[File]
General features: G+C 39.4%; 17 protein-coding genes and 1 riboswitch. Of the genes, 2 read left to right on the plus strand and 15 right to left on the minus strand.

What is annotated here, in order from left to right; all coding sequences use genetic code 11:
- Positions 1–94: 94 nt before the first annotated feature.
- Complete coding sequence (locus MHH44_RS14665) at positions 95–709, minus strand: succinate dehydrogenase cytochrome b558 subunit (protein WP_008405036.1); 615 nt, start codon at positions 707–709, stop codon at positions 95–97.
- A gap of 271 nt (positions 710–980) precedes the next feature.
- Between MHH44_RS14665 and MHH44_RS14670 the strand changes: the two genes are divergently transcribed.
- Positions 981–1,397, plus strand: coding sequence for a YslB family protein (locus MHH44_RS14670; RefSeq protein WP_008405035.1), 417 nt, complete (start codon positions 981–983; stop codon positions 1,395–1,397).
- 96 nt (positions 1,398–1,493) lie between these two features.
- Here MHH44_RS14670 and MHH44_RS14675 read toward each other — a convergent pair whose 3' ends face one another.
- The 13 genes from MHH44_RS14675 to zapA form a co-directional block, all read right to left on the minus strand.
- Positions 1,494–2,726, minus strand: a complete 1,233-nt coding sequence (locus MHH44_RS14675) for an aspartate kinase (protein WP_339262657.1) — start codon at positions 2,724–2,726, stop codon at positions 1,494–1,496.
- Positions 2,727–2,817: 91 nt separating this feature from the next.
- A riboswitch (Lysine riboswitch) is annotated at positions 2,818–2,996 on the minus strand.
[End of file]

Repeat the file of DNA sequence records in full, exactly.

General features: G+C 39.4%; 17 protein-coding genes and 1 riboswitch. Of the genes, 2 read left to right on the plus strand and 15 right to left on the minus strand.

What is annotated here, in order from left to right; all coding sequences use genetic code 11:
- Positions 1–94: 94 nt before the first annotated feature.
- Complete coding sequence (locus MHH44_RS14665) at positions 95–709, minus strand: succinate dehydrogenase cytochrome b558 subunit (protein WP_008405036.1); 615 nt, start codon at positions 707–709, stop codon at positions 95–97.
- A gap of 271 nt (positions 710–980) precedes the next feature.
- Between MHH44_RS14665 and MHH44_RS14670 the strand changes: the two genes are divergently transcribed.
- Positions 981–1,397, plus strand: coding sequence for a YslB family protein (locus MHH44_RS14670; RefSeq protein WP_008405035.1), 417 nt, complete (start codon positions 981–983; stop codon positions 1,395–1,397).
- 96 nt (positions 1,398–1,493) lie between these two features.
- Here MHH44_RS14670 and MHH44_RS14675 read toward each other — a convergent pair whose 3' ends face one another.
- The 13 genes from MHH44_RS14675 to zapA form a co-directional block, all read right to left on the minus strand.
- Positions 1,494–2,726, minus strand: a complete 1,233-nt coding sequence (locus MHH44_RS14675) for an aspartate kinase (protein WP_339262657.1) — start codon at positions 2,724–2,726, stop codon at positions 1,494–1,496.
- Positions 2,727–2,817: 91 nt separating this feature from the next.
- A riboswitch (Lysine riboswitch) is annotated at positions 2,818–2,996 on the minus strand.